"These four walls are your life. Being in that environment for 23 hours a day will slowly kill you. Mentally, you have to find some way to live as if you were not there. If you cannot do that, you will die a slow mental death and may actually wish for your physical death."
When I was on death row, I saw guys come to prison sane and leave this world insane, talking nonsense on the execution gurney. I am death row exoneree #138. There are 12 more people like me from Texas. Twelve people who spent years of their lives locked alone in concrete cages waiting to...
Researchers have long known that solitary confinement has severe psychological impacts in just a matter of days. A neuroscientist says there is strong reason to believe those impacts are physical, too.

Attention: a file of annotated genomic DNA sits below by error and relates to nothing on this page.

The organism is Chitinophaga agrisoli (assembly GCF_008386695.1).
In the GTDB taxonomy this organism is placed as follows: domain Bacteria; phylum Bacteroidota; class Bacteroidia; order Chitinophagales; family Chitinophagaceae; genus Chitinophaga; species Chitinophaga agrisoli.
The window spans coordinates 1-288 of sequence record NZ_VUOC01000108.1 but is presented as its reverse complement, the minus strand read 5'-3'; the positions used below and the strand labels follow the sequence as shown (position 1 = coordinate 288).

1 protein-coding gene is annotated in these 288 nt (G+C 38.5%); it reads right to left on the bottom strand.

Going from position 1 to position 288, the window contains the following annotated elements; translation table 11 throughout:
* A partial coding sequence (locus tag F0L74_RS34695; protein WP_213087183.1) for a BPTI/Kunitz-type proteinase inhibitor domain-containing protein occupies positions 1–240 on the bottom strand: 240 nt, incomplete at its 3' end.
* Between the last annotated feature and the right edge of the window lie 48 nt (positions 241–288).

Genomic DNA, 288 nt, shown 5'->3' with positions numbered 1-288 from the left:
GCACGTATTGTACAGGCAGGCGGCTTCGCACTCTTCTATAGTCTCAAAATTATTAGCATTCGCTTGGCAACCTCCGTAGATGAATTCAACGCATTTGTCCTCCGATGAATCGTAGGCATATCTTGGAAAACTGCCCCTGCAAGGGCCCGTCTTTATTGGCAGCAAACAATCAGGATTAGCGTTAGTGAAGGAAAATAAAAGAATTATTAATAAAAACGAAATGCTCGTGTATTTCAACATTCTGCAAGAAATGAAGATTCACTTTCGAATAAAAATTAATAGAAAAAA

Today a special on "kids for cash," the shocking story of how thousands of children in Pennsylvania were jailed by two corrupt judges who received $2.6 million in kickbacks from the builders and owners of private prison facilities. We hear from two of the youth: Charlie Balasavage was sent to juvenile detention after his parents unknowingly bought him a stolen scooter; Hillary Transue was detained for creating a MySpace page mocking her assistant high school principal. They were both 14 years old and were sentenced by the same judge, Judge Mark Ciavarella, who is now in jail himself — serving a 28-year sentence. Balasavage and Transue are featured in the new documentary, "Kids for Cash," by filmmaker Robert May, who also joins us. In addition, we speak to two mothers: Sandy Fonzo, whose son Ed Kenzakoski committed suicide after being imprisoned for years by Judge Ciavarella, and Hillary’s mother, Laurene Transue. Putting their stories into context of the larger scandal is attorney Robert Schwartz, executive director of the Juvenile Law Center. The story is still developing: In October, the private juvenile-detention companies in the scandal settled a civil lawsuit for $2.5 million.